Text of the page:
A new monospecific ovine Fab fragment antivenom for treatment of envenoming by the Sri Lankan Russell's viper (Daboia Russelii Russelii): a preliminary dose-finding and pharmacokinetic study.

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  • 1 Faculty of Medicine, University of Colombo, Sri Lanka.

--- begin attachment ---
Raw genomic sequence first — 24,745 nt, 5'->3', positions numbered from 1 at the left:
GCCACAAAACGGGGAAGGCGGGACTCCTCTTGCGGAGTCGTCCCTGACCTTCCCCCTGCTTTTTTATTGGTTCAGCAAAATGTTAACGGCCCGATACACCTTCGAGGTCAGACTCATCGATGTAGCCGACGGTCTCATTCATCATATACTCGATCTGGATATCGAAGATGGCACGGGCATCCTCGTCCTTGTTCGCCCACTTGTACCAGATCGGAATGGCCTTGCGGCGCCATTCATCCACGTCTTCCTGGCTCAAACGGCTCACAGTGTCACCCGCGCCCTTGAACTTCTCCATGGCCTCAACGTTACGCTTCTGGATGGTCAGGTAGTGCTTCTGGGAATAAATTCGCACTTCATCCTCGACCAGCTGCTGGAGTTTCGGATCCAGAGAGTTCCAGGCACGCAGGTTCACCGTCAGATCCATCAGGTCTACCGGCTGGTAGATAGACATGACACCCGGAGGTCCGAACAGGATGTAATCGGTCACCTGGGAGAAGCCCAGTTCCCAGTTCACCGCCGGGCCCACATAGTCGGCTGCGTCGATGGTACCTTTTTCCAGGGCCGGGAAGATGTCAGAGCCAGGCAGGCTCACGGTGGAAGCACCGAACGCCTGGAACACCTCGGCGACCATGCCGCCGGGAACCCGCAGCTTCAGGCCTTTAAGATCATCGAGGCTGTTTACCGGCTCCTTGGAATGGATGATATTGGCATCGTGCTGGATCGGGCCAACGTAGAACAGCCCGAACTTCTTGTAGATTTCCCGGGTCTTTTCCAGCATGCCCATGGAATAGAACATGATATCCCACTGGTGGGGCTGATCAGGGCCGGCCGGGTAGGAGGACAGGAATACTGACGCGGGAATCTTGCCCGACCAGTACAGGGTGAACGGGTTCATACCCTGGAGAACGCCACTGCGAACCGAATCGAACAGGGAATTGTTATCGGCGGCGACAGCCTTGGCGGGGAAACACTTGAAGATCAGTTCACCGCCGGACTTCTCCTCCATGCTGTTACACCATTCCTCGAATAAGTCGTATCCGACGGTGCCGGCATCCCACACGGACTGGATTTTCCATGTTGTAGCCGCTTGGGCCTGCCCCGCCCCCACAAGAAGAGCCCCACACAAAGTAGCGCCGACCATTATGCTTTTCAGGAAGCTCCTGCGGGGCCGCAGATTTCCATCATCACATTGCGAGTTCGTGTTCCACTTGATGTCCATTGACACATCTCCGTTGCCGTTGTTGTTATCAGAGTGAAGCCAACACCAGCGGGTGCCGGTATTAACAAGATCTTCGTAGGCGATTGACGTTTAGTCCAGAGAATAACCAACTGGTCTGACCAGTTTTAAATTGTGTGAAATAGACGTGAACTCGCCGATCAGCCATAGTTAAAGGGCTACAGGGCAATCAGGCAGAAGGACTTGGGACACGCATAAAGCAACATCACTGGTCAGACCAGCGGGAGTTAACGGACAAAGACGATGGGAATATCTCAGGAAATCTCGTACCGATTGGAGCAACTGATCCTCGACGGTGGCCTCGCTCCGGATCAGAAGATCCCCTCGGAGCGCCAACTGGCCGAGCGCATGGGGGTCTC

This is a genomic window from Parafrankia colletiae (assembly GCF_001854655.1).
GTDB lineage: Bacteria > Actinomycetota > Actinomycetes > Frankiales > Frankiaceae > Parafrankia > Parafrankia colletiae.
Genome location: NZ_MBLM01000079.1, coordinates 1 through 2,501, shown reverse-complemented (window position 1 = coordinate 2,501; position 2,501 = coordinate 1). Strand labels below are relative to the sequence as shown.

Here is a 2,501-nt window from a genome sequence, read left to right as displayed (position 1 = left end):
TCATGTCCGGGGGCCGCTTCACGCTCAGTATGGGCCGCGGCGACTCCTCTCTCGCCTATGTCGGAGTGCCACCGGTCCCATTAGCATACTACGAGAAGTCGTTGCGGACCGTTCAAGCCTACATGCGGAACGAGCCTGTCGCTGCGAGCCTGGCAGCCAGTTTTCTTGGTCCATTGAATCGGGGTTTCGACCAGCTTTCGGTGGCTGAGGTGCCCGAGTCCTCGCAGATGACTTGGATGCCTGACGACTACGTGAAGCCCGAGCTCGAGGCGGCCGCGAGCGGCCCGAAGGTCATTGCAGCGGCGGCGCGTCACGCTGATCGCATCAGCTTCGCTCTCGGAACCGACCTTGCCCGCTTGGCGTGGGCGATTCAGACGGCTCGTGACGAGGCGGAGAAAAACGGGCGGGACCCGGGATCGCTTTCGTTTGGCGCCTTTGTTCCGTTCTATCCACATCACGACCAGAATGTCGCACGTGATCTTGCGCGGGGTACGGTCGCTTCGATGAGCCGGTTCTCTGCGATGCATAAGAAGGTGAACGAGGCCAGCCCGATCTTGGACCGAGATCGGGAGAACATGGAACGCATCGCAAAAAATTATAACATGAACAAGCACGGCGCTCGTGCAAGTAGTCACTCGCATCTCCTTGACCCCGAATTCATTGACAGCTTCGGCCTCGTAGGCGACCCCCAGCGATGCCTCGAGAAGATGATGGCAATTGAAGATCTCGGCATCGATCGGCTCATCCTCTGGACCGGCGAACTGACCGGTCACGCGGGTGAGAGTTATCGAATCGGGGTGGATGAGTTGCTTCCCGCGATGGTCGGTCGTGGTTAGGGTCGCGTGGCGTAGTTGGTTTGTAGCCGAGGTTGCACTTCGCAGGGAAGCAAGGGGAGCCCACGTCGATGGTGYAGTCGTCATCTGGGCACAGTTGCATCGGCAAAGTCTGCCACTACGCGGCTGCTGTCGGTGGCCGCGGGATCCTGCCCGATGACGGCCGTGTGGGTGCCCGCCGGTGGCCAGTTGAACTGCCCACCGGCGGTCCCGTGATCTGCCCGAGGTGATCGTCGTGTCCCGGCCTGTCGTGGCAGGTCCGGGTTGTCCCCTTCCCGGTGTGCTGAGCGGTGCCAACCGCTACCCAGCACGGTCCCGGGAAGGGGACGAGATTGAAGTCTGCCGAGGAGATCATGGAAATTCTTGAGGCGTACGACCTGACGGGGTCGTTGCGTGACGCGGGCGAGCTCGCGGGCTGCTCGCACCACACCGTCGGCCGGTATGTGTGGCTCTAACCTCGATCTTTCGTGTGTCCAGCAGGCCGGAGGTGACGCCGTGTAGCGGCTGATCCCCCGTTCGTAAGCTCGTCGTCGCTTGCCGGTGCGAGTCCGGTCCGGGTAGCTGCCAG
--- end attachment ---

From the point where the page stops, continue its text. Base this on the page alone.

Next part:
Russell's viper is the most important cause of life-threatening snake bite and acute renal failure in Sri Lanka. Only equine polyspecific antivenoms imported from India are available. They have not proved effective clinically or in clearing venom antigenemia and they frequently cause reactions. In an attempt to reduce mortality and morbidity, a new monospecific ovine Fab fragment antivenom (PolongaTab; Therapeutic Antibodies, Inc., London, United Kingdom) was raised against Sri Lankan Russell's viper venom. In a preliminary dose-finding study in 35 patients, an initial dose of 3-4 g restored blood coagulability permanently and stopped systemic bleeding, even in severely envenomed patients. Venom antigenemia disappeared within 1 hr of antivenom treatment but recurred, probably as a result of continued absorption of venom from the site of the bite, after the rapid clearance of therapeutic antibody. Twelve patients (34%) experienced early reactions that were usually mild and always responded to epinephrine.

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